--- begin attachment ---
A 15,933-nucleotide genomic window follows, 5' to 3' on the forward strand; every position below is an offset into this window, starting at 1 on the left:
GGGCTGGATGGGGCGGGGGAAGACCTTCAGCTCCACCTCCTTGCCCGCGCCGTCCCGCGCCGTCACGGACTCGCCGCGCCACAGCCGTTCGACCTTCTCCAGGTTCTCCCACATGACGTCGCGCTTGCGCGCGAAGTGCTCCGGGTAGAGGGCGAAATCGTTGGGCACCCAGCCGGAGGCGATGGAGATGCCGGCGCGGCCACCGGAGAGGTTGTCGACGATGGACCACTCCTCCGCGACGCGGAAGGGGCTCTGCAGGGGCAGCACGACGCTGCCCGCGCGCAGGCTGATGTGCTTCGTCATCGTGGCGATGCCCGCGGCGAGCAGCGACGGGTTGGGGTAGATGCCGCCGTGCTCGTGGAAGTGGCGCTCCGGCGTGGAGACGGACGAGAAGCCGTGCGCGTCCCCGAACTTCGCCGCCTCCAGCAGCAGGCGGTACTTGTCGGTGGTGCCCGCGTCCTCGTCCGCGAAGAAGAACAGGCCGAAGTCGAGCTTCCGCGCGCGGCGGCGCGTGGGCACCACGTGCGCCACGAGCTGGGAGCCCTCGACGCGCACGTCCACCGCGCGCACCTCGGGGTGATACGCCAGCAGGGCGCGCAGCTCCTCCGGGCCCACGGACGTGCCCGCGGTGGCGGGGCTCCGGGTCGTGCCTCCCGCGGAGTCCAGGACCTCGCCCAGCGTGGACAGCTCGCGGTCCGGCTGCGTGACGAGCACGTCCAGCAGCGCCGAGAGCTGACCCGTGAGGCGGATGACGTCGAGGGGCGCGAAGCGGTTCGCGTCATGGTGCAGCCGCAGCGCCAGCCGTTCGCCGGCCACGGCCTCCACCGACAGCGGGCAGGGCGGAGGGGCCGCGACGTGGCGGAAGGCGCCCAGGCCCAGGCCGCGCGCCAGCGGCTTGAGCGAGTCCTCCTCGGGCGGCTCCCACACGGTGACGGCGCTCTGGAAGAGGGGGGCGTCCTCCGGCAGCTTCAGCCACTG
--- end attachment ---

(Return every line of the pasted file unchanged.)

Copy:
A 15,933-nucleotide genomic window follows, 5' to 3' on the forward strand; every position below is an offset into this window, starting at 1 on the left:
GGGCTGGATGGGGCGGGGGAAGACCTTCAGCTCCACCTCCTTGCCCGCGCCGTCCCGCGCCGTCACGGACTCGCCGCGCCACAGCCGTTCGACCTTCTCCAGGTTCTCCCACATGACGTCGCGCTTGCGCGCGAAGTGCTCCGGGTAGAGGGCGAAATCGTTGGGCACCCAGCCGGAGGCGATGGAGATGCCGGCGCGGCCACCGGAGAGGTTGTCGACGATGGACCACTCCTCCGCGACGCGGAAGGGGCTCTGCAGGGGCAGCACGACGCTGCCCGCGCGCAGGCTGATGTGCTTCGTCATCGTGGCGATGCCCGCGGCGAGCAGCGACGGGTTGGGGTAGATGCCGCCGTGCTCGTGGAAGTGGCGCTCCGGCGTGGAGACGGACGAGAAGCCGTGCGCGTCCCCGAACTTCGCCGCCTCCAGCAGCAGGCGGTACTTGTCGGTGGTGCCCGCGTCCTCGTCCGCGAAGAAGAACAGGCCGAAGTCGAGCTTCCGCGCGCGGCGGCGCGTGGGCACCACGTGCGCCACGAGCTGGGAGCCCTCGACGCGCACGTCCACCGCGCGCACCTCGGGGTGATACGCCAGCAGGGCGCGCAGCTCCTCCGGGCCCACGGACGTGCCCGCGGTGGCGGGGCTCCGGGTCGTGCCTCCCGCGGAGTCCAGGACCTCGCCCAGCGTGGACAGCTCGCGGTCCGGCTGCGTGACGAGCACGTCCAGCAGCGCCGAGAGCTGACCCGTGAGGCGGATGACGTCGAGGGGCGCGAAGCGGTTCGCGTCATGGTGCAGCCGCAGCGCCAGCCGTTCGCCGGCCACGGCCTCCACCGACAGCGGGCAGGGCGGAGGGGCCGCGACGTGGCGGAAGGCGCCCAGGCCCAGGCCGCGCGCCAGCGGCTTGAGCGAGTCCTCCTCGGGCGGCTCCCACACGGTGACGGCGCTCTGGAAGAGGGGGGCGTCCTCCGGCAGCTTCAGCCACTG